Recently, I had the opportunity to see what LG were up to in the mobile phone arena. It was a small event — just a survey — where LG ran slides and concepts by a group of 12 hungry techies and asked for feedback which took the form of a ~35-page evaluation booklet. The electronics giant is planning to release a hi-tech touch-screen phone which ostensibly could come to market in 1-2 years. As the number 3 mobile phone manufacturer in the world, LG have made more cheap plastic phones than Ford made cheap, black, metal cars. But, unlike Ford, whose innovation was the industrious factory line which brought the automobile to the masses, LG already have mastered the art of cheap and tasteless. Their next phone will seek to tackle a new concern: usability and viability in the world marketplace.
The presentation marched through about 17 concepts which ranged from multi touch input to selective screen lighting and a unique protective case which rendered tactile buttons, images, and other GUI elements on a protective film. LG are no stranger to hardware innovation.
But, after 2 hours, infinite questions, and some a few face palms, I was convinced that the mobile giant are aimlessly attaching a market which they don’t understand. Here’s why:
LG are behind the curve. Their number 3 position is founded on cheap, useless phones which accompany cheap contracts. Nevertheless, they reckon that innovative engineering can place them in a strong place in the market. According to them, users want innovative touch input, security, and better battery life. In the ~35 demo slides, the LG rep compared the company’s brainstormed ideas to the iPhone, and in about 10% of the cases, bettered it by offering unique security and/or phone interaction methods. But largely, the company are simply trying to reinvent the wheel; no amount of hardware innovation can aid the giant’s touch phone in direct comparison to other manufacturers.
Secondly, LG are thinking of the future. In November, the Korean market will be open to foreign smart phones, all of which are better than any domestic rival. Samsung and LG, among large mobile manufacturers have sat on their collective duffs more than any of their rivals, largely because of domestic monopoly and reliance on market dominance, rather than their customers, to drive demand of their products. Their new touch phone will primarily be marketed toward Europe and North America, a market which has been bolstered by strong competition. LG will pull any sellable feature from RIM, Apple, and other manufacturers to market a phone, which above all, is a freakish concoction of hardware and software features.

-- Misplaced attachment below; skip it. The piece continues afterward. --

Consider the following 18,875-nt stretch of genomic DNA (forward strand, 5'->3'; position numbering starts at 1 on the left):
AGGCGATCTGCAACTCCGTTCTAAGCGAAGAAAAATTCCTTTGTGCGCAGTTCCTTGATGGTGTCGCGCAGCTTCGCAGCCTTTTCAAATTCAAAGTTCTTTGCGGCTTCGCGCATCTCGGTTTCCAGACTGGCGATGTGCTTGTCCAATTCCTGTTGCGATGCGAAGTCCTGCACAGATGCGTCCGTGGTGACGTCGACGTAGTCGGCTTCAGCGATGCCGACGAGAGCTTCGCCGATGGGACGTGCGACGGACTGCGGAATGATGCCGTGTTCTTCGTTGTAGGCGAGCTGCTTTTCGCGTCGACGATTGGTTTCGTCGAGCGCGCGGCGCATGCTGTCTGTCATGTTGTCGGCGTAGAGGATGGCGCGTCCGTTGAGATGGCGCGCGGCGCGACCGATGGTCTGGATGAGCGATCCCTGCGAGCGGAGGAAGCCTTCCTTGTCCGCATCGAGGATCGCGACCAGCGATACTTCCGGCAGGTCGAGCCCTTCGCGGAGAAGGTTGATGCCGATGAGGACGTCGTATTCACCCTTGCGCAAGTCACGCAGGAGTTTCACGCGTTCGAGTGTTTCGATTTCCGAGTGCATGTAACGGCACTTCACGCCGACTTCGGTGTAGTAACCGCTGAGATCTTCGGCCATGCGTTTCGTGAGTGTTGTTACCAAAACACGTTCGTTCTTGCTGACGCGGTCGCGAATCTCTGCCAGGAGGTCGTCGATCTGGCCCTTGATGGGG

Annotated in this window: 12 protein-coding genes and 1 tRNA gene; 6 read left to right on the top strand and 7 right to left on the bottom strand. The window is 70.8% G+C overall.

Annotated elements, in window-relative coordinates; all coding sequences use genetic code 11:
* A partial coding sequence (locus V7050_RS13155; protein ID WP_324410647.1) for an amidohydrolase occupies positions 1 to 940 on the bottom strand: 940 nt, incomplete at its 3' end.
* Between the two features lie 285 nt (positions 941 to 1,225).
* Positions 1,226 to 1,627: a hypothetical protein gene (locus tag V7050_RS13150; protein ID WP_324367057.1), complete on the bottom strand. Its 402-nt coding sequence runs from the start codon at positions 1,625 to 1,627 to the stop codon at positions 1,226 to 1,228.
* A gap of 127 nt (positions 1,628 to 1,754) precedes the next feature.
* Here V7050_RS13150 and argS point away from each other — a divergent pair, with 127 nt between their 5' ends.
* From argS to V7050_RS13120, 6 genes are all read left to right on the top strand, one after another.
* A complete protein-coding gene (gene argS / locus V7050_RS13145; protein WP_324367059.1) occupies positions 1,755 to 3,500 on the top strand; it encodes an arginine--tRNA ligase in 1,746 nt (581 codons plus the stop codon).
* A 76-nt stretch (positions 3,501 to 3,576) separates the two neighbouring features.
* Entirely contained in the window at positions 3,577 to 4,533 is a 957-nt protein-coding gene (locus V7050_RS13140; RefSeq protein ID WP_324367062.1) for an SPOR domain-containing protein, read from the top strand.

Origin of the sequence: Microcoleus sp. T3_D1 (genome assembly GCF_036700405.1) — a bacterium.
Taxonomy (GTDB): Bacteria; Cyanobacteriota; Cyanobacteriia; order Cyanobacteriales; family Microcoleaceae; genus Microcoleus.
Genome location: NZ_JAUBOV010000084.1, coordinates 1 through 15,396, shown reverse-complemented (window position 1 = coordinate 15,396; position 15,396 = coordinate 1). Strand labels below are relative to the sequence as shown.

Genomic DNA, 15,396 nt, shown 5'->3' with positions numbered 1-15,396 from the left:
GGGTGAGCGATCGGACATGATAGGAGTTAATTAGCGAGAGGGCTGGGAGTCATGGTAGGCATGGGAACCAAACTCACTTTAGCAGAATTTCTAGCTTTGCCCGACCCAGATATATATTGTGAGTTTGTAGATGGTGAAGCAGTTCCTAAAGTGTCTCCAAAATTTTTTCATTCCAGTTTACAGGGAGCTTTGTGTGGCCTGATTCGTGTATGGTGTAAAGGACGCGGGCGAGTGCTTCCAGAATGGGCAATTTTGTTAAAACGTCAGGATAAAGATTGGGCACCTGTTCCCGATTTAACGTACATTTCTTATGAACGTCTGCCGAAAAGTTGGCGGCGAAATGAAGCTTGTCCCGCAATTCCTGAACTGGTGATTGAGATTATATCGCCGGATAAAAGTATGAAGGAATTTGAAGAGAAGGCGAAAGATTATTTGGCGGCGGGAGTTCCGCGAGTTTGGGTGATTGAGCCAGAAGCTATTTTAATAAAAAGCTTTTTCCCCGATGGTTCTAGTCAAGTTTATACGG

Thirdly, at the end of the survey, all people were asked to compare which GUI interaction method they thought best. To make a short story long, the majority preferred the iPhone method to any of LG’s brainstormed ideas. LG demonstrated 6 or 7 input methods, all of which were based on different navigation methods, most of which were based on some hodgepodge of multi touch. The firm have put heads together to come up with something, anything which will be able to compete. However, they have no plan for congruent interaction. Imagine a nice new plastic LG phone – the gPhone – which has a hi-tech raised-texture screen to help the user interact like they would on a regular keypad-based smart phone: great. But, all gestures and interactions are based on different input methods. Two-finger scrolling for web pages, jog dial contact selection, multi-touch navigation of maps; not to mention many other incongruent designs, LG’s designs for user interaction make no sense; there isn’t a single, binding user interaction design.
If LG, and other ‘me too’ manufacturers continue to grasp at straws, brainstorming devices which purport success by tacking features onto features, their products will be forgotten. Korean phone mobile manufacturers must not apply domestic car design to their phones: the more they copy and paste rather than create, their cloned products, services, and customers, will die. It isn’t being number 3, but LG have their cloned fingers on the triggers, gunning for anything and everything that seems a good idea.
That said, I’m still in for the LG Watch Phone.